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Caterpillars of Eastern Forests

Photographing Caterpillars

Because many caterpillars have unique coloration and morphology, it is often possible to make accurate identifications from color images, particularly if data on host, date, and other information have been retained with the slide, print, or image file. The best single image is usually a dorsolateral view in which both the head and abdomen are in the plane of focus. A dorsal shot and a close up of the head can be helpful for the identification of many species. In certain groups such as the underwing moths, the coloration of the venter and nature of the subventral fringe may be necessary to determine identity.

Relative to their winged parents, caterpillars are easy subjects for photography. There are few requirements other than a camera with a macro lens. A set of extension tubes or diopters will be needed for full-sized images of smaller instars and species. Although natural light images are often superior to those obtained by flash, we have embraced the latter technique because it allows us to routinely use hand-held exposures at higher F-stops and slower, more fine-grained films.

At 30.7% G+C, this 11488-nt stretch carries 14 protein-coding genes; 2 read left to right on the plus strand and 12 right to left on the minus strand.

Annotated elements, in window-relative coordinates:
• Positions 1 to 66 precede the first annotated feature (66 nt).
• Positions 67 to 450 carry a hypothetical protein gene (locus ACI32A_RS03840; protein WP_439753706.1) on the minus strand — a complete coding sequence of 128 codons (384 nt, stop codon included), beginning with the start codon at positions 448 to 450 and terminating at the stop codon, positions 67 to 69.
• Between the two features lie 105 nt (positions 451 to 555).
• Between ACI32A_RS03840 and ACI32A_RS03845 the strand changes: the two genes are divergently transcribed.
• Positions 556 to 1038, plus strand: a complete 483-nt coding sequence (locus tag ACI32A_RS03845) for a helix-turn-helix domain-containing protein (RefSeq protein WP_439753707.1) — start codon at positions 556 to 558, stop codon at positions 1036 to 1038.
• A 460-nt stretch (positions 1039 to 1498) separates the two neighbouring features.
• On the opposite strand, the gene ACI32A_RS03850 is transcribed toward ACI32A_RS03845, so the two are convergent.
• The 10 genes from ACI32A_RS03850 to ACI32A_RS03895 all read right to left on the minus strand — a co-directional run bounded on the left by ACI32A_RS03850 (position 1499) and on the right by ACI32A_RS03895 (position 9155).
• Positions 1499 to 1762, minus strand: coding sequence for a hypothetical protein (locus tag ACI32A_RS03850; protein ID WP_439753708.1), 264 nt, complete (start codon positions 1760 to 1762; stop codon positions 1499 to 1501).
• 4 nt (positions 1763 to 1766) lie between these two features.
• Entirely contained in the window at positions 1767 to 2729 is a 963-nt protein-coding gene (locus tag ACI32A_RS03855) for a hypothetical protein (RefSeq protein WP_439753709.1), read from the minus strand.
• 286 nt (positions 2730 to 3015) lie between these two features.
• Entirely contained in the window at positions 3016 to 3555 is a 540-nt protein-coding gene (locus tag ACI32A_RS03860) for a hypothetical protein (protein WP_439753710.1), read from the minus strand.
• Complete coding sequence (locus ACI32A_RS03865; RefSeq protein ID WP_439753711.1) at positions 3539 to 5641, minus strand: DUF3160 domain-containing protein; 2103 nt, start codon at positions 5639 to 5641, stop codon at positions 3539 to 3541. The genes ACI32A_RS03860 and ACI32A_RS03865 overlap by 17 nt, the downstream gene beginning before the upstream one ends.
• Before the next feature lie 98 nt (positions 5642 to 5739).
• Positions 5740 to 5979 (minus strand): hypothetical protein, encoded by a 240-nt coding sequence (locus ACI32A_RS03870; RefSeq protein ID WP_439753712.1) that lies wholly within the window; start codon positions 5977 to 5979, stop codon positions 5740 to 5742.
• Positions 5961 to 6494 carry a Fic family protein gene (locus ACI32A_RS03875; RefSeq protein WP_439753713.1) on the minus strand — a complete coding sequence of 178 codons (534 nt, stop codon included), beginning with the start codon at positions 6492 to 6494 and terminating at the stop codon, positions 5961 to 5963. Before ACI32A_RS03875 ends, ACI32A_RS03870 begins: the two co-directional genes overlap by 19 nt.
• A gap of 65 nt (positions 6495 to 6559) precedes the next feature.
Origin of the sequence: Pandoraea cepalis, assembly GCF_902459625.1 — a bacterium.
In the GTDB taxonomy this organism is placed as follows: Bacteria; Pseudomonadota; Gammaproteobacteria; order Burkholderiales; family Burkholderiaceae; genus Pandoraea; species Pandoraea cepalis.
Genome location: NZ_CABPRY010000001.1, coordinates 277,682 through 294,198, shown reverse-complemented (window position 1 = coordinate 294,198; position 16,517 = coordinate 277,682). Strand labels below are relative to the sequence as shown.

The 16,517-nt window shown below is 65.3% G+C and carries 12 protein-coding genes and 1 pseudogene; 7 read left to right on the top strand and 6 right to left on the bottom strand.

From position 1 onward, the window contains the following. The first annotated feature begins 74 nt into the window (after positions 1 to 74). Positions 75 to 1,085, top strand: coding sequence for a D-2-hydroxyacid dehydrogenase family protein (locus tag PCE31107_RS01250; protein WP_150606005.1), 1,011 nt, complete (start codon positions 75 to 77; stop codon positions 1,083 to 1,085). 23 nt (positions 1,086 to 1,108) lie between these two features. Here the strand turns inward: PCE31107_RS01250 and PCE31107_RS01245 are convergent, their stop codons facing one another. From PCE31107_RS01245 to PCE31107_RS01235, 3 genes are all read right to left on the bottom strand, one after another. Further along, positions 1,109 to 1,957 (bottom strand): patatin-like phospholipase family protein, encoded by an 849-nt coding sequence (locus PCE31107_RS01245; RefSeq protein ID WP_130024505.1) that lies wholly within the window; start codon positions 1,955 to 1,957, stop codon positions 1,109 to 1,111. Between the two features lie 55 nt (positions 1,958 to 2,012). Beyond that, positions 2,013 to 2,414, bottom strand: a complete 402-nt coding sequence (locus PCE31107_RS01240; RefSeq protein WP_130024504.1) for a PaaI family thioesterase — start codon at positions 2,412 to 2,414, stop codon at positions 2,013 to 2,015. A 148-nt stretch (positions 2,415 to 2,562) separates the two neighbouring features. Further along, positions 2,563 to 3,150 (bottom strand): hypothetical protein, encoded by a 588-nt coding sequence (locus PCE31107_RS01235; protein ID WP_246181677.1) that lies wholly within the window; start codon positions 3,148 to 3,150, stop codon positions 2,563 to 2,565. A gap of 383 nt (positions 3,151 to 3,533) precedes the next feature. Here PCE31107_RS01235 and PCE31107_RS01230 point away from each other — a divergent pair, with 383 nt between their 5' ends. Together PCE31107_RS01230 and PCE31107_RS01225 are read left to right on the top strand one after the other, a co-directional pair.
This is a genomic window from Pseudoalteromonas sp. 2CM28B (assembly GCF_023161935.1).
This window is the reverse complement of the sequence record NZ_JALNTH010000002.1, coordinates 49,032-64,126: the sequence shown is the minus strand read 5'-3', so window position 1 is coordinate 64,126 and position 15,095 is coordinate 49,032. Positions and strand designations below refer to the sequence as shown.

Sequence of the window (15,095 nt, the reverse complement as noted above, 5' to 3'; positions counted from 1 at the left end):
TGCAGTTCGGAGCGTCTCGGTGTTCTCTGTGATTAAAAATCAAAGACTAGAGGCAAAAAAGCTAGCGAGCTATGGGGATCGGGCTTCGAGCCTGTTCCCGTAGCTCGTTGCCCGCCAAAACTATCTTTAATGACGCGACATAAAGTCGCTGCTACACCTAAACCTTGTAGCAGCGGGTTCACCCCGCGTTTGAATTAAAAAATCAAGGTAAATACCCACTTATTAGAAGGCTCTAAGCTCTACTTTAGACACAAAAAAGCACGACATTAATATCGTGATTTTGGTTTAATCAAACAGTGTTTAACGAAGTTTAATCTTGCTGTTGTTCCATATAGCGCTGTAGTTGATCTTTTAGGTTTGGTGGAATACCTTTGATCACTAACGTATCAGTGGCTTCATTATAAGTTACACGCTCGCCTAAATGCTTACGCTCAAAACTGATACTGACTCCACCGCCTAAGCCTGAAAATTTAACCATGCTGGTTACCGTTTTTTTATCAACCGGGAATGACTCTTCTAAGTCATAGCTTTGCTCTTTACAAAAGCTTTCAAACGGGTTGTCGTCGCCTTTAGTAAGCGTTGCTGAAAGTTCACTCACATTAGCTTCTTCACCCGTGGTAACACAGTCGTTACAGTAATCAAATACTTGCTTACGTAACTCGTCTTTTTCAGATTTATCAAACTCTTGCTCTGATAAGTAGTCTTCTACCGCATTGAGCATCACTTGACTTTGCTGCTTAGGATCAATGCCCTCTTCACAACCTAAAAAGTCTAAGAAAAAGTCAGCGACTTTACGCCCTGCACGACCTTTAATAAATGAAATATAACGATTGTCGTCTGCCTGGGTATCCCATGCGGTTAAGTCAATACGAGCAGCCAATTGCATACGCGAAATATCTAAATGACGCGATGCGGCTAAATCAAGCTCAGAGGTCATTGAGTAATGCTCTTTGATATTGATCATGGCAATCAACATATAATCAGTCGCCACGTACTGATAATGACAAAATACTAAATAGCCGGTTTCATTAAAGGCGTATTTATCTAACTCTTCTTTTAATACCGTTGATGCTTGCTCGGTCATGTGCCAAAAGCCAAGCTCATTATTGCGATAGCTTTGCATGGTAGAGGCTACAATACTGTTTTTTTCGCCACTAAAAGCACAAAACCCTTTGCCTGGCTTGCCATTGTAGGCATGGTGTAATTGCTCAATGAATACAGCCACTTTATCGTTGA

The images included in this guide were obtained with a variety of systems including Minolta®, Olympus®, and Nikkon® bodies; manual and automatic focusing systems; ring, single, and double-flash units; Ektachrome®, Fujichrome®, and Kodachrome® films, etc. Although we have our decided preferences, it is more important to emphasize that nearly all of today's camera systems have superb optics that will yield excellent images with but minimal experimentation.

A few of our images were obtained in the field, but most were taken in the laboratory. Generally we work sitting down with our arms resting on a counter top, which allows us to rock back and forth through the plane of focus many times before taking a picture. Indoors it is also a simple matter to add supplemental lighting to better illuminate small or dark caterpillars. We can readily change the background to highlight white or black setae or other features that are important in identification.

As noted earlier, the life histories of many North American Lepidoptera are still unknown or poorly described. Diagnostic photographs of the immature stages are lacking for a large number of forest-dwelling moths. Little caterpillar behavior has been captured on film—in our forests there are lifetimes of rewarding opportunities for even the part-time nature photographer.

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